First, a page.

One-week-old male and female mice of the A, BALB/c (C), and C3H/He (C3) strains and of the AC3 and CC3 F1 hybrids were treated with a single dose (300 mg/kg s.c.) of urethan and then kept without further treatment until 30 and 40 weeks (males) or 30 and 65 weeks (females). The degree of difference in susceptibility to hepatocarcinogenesis between the susceptible C3 and the resistant A and C mice, in the different age and sex groups, was 4–12-fold by the analysis of the number of nodules/cm3 (N/cm3), which represents an estimation of tumor frequency and was more than 400-fold as indicated by the percentage of liver volume occupied by nodules (V%), an estimation of tumor size. With regard to lung carcinogenesis, mice of the A strain proved 5–10- and 20–70-fold more susceptible than the C and the C3 mice, respectively, as indicated by the number of microscopically identified lung tumors/mouse (N), an estimation of tumor frequency. The lung tumor size, as estimated by the mean tumor volume (V), was similar in A and C mice but much higher in the A than in the C3 groups (13-≈1000-fold difference). The AC3 hybrid was highly susceptible to both liver and lung carcinogenesis. The CC3 hybrid was as susceptible to lung carcinogenesis as its C parent and had an intermediate susceptibility to hepatocarcinogenesis. Our results indicate that a major determinant in the genetic susceptibility to hepatocarcinogenesis, and perhaps to lung carcinogenesis too, is tumor growth, as evidenced by a much greater tumor size in genetically susceptible than resistant mice.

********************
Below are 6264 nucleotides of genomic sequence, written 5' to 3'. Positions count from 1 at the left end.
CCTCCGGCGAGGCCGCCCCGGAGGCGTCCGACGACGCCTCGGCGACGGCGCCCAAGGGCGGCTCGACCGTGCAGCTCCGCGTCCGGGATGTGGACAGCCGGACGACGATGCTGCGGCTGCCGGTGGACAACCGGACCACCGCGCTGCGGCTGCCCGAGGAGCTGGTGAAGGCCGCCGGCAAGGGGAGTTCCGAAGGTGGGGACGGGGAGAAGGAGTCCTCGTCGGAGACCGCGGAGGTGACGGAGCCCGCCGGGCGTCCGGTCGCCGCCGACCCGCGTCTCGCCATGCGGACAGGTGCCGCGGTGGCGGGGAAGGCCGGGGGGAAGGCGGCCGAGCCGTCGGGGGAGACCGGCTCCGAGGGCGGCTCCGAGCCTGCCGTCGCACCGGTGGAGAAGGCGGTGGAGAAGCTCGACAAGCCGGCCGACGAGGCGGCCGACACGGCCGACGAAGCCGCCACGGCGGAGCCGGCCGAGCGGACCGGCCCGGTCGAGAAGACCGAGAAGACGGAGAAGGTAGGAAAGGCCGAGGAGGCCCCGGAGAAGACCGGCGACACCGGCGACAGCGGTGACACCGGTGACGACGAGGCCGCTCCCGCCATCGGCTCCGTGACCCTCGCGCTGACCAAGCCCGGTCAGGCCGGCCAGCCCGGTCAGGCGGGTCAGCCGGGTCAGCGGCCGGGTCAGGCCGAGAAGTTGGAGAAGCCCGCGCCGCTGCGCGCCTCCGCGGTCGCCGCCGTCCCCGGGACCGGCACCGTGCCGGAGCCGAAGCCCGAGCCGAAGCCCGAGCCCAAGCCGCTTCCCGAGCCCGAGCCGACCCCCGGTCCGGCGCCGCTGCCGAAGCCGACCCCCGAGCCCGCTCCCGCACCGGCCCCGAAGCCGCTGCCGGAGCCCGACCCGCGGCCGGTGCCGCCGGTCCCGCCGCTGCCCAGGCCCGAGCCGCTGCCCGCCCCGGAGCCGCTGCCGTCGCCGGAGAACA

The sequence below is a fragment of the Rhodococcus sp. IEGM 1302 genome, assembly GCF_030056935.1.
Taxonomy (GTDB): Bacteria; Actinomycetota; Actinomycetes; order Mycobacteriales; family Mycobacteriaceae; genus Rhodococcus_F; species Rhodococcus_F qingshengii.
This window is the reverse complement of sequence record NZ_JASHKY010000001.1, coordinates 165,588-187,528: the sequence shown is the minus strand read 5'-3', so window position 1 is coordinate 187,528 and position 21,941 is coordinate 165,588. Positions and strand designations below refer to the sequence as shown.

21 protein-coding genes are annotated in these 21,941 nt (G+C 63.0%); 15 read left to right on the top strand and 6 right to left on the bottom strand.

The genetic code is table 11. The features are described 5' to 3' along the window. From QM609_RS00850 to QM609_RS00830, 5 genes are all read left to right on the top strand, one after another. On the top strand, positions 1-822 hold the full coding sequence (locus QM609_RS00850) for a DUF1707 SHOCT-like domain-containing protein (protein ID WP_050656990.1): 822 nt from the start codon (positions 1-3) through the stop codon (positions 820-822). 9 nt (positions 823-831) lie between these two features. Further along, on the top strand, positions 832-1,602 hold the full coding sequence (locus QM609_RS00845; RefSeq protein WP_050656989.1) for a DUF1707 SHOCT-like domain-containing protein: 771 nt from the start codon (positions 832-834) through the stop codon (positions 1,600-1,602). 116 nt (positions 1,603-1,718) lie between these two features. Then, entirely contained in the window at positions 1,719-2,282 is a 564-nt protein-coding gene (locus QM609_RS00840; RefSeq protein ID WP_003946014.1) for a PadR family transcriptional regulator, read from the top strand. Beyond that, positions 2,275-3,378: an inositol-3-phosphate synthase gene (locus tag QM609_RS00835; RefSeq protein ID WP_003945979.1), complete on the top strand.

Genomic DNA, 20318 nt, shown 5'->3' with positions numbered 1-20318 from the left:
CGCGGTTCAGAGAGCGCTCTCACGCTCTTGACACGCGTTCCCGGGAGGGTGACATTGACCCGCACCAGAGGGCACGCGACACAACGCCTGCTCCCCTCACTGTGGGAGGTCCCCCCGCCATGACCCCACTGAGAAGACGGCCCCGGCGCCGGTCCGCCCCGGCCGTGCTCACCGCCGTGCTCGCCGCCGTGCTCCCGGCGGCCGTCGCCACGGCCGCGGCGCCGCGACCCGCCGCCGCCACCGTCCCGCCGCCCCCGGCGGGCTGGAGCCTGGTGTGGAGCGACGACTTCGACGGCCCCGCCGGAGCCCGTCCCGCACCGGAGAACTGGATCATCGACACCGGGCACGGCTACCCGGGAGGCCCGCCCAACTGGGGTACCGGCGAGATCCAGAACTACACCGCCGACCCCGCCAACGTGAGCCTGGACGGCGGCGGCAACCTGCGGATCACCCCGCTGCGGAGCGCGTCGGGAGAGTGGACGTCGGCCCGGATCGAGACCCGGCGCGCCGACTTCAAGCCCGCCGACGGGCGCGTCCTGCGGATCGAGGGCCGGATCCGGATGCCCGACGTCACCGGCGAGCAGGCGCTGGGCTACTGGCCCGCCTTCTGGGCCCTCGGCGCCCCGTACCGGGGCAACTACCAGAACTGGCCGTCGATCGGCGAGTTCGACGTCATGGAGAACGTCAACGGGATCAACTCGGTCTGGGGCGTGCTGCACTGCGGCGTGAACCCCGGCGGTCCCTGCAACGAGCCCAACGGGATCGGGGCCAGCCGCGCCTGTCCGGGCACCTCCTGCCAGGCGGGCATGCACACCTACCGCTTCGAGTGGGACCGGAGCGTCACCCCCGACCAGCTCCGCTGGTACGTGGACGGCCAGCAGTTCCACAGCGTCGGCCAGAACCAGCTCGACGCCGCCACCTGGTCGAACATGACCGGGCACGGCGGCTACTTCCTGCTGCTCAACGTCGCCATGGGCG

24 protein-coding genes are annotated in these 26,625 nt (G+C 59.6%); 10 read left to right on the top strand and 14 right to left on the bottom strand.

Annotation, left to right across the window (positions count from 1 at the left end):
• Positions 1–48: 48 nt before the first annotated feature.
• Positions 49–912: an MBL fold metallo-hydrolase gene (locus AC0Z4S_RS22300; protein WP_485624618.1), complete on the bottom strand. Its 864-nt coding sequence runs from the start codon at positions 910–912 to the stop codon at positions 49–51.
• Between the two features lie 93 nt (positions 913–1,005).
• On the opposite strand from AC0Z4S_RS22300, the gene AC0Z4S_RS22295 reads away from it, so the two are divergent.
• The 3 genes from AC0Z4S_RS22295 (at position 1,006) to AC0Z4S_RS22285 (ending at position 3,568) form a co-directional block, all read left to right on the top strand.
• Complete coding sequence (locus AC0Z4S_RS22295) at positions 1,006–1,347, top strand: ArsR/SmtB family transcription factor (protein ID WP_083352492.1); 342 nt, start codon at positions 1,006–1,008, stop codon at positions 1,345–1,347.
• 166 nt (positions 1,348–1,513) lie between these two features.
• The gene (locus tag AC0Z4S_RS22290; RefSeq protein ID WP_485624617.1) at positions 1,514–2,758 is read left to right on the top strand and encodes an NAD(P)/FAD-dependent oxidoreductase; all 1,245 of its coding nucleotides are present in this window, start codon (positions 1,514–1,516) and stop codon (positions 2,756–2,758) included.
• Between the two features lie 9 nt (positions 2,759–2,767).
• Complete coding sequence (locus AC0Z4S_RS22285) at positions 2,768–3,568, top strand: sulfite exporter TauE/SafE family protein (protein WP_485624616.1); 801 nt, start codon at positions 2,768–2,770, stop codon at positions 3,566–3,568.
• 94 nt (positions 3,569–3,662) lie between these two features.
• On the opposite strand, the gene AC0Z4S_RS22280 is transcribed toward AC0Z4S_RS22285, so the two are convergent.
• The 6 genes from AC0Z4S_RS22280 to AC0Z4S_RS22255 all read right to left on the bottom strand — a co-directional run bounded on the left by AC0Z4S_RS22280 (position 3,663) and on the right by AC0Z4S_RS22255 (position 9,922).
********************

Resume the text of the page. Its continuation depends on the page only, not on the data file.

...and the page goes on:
This work was supported in part by grants from PF CNR “Oncologia” and Associazione Italiana Ricerca Cancro.

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